Wall Street slips to close as concerns mount ahead of CPI report

NEW YORK, July 12 (Reuters) – Wall Street ended in negative territory on Tuesday as growing signs of recession kept buyers away from the equity market ahead of inflation data.

While the three major U.S. stock indexes oscillated between modest gains and losses earlier in the session, they fell sharply late in the day ahead of Wednesday’s Labor Department consumer price report, with big bank earnings looming later in the week.

“(Investors are waiting) to know what’s going on with CPI and earnings,” said Brent Schutte, chief investment officer at Northwestern Mutual Wealth Management Company, in Milwaukee, Wisconsin. “For several months, we have oscillated between fears of inflation and fears of recession, almost daily.

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“We really confused the investors who chose to go on a buyers’ strike,” Schutte added. “I don’t hear a lot of people say ‘buy the dip’.”

While the CPI report is expected to show inflation accelerating in June, the so-called core CPI, which strips out volatility in food and energy prices, appears to offer further confirmation that inflation has peaked, which could potentially convince the Federal Reserve to ease on policy tightening in the fall.

Paul Kim, managing director of Simplify ETFs in New York, expects the year-over-year higher CPI “to be in the high eight or potentially even nine percent range, and with inflation as well. high, the Fed has only one thing on its mind.”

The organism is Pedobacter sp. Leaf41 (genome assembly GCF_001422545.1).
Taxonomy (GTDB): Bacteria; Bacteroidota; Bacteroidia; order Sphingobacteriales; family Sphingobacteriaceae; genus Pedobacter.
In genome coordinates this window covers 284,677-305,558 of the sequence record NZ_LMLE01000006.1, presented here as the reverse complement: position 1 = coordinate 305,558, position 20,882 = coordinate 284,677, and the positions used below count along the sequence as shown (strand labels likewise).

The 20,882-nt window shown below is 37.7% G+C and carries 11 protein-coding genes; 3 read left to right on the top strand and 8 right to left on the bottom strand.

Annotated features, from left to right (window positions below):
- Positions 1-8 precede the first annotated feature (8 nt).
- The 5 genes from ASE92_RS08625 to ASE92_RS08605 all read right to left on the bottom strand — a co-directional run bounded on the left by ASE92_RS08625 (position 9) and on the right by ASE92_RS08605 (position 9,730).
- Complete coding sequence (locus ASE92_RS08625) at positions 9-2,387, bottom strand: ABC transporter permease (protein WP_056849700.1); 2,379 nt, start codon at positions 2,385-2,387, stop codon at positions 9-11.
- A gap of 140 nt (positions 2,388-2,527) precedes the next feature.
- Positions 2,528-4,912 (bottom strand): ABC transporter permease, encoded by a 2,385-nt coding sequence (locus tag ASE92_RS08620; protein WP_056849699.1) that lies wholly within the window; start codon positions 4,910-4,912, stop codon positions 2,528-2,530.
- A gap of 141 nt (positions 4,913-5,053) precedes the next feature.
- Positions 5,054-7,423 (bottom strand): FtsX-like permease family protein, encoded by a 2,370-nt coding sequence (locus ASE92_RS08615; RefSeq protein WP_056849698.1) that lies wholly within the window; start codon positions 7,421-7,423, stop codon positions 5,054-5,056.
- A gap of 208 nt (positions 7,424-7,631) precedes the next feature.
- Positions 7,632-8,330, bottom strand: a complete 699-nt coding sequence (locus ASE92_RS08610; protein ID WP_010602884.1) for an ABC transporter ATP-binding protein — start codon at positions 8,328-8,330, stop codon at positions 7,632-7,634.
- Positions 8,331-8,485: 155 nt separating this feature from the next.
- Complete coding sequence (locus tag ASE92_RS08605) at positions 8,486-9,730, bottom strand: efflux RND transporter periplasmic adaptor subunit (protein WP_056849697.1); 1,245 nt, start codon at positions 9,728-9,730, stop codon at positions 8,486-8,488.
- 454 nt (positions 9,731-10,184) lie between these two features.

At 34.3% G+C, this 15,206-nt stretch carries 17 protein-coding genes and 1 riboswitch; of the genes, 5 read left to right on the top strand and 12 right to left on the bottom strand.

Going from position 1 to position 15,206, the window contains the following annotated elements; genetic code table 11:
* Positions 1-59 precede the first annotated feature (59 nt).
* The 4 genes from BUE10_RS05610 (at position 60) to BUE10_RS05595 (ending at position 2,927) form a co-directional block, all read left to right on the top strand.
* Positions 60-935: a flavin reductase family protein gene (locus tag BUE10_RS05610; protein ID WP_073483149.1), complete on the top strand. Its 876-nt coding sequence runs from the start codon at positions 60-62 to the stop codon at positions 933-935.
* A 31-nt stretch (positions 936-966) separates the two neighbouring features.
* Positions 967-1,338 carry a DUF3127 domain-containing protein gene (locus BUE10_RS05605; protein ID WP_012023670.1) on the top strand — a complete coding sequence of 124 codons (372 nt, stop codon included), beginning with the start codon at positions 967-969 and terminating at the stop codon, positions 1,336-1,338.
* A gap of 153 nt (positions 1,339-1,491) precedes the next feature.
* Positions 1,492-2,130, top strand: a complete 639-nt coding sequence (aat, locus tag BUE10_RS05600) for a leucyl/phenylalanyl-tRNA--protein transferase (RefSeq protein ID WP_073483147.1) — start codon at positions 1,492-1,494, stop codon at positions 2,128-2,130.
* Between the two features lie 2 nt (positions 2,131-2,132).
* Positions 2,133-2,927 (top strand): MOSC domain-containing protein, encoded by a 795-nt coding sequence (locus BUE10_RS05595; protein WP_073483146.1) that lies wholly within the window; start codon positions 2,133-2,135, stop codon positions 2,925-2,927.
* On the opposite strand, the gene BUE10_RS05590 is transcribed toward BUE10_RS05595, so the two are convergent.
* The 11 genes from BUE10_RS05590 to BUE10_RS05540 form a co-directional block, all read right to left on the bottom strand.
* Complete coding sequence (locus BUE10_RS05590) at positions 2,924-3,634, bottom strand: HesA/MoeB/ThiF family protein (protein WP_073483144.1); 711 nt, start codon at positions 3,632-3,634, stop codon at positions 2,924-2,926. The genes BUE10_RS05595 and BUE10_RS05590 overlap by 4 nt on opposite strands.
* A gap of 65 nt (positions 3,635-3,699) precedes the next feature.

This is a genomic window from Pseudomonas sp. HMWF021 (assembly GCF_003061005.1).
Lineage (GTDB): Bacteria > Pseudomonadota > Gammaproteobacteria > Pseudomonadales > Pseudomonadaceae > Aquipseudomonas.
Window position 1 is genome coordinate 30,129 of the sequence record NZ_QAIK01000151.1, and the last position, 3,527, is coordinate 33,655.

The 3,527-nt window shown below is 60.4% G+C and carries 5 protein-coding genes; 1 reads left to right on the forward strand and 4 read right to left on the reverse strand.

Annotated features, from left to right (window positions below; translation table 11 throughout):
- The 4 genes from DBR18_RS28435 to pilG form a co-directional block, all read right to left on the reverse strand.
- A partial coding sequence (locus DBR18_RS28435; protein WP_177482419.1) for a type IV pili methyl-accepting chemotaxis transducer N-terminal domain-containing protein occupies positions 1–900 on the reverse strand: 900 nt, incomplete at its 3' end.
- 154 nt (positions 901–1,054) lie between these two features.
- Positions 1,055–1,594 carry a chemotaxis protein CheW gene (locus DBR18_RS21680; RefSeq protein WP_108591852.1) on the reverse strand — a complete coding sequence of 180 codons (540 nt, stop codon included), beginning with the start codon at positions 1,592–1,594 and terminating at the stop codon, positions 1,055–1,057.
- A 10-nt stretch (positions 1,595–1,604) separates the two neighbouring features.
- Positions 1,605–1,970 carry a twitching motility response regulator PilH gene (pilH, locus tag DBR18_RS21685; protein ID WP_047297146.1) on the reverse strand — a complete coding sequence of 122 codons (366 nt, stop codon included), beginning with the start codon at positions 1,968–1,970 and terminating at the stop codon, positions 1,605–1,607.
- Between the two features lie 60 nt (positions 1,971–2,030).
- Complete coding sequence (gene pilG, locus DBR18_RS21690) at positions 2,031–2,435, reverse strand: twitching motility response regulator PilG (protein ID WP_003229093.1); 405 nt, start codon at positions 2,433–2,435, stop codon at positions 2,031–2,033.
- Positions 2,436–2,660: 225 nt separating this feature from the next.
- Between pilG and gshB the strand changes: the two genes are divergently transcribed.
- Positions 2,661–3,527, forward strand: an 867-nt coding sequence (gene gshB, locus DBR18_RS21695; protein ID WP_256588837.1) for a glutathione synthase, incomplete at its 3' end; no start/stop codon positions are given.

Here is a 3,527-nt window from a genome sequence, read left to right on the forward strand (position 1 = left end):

Fears that overly aggressive measures by the Fed to suppress high inflation for decades could push the economy to the brink of recession have been heightened by a reversal in 2-year and 10-year Treasury yields, seen as a harbinger of short-term and economic risk. contraction.

The market expects the central bank to raise the target federal funds rate by 75 basis points after its policy meeting in July, which would mark its third consecutive interest rate hike.

According to preliminary data, the S&P 500 (.SPX) lost 34.84 points, or 0.89%, to end at 3,819.59 points, while the Nasdaq Composite (.IXIC) lost 106.32 points, or 0.93%, to 11,266.28. The Dow Jones Industrial Average (.DJI) fell 178.50 points, or 0.57%, to 30,995.34.

The second quarter reporting season will be in full swing later in the week as JPMorgan Chase & Co, Morgan Stanley, Citigroup and Wells Fargo & Co release results.

On Friday, analysts saw S&P overall annual earnings growth of 5.7% for the April-June period, down from the 6.8% forecast at the start of the quarter, according to Refinitiv.

PepsiCo got the ball rolling this week by beating its quarterly earnings estimates and signaling it may raise prices amid resilient demand. Read more

Boeing Co shares jumped after the maker’s June aircraft deliveries hit the highest monthly level since March 2019. read more

This news, along with falling energy prices, helped the S&P 1500 Air Lines Index (.SPCOMAIR) gain altitude.

Clothing retailer Gap Inc (GPS.N) slipped after news of the departure of its CEO and the fact that margins would remain under pressure in the second quarter due to input costs. Read more

Software provider Service Now (NOW.N) plunged after its CEO’s remarks on macro headwinds and currency pressures. Other software companies Salesforce.com (CRM.N), Paycom Software (PAYC.N), Intuit (INTU.O) and Microsoft (MSFT.O) also fell.

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Reporting by Stephen Culp; additional reporting by Amruta Khandekar and Shreyashi Sanyal in Bengaluru Editing by Marguerita Choy

Our standards: The Thomson Reuters Trust Principles.

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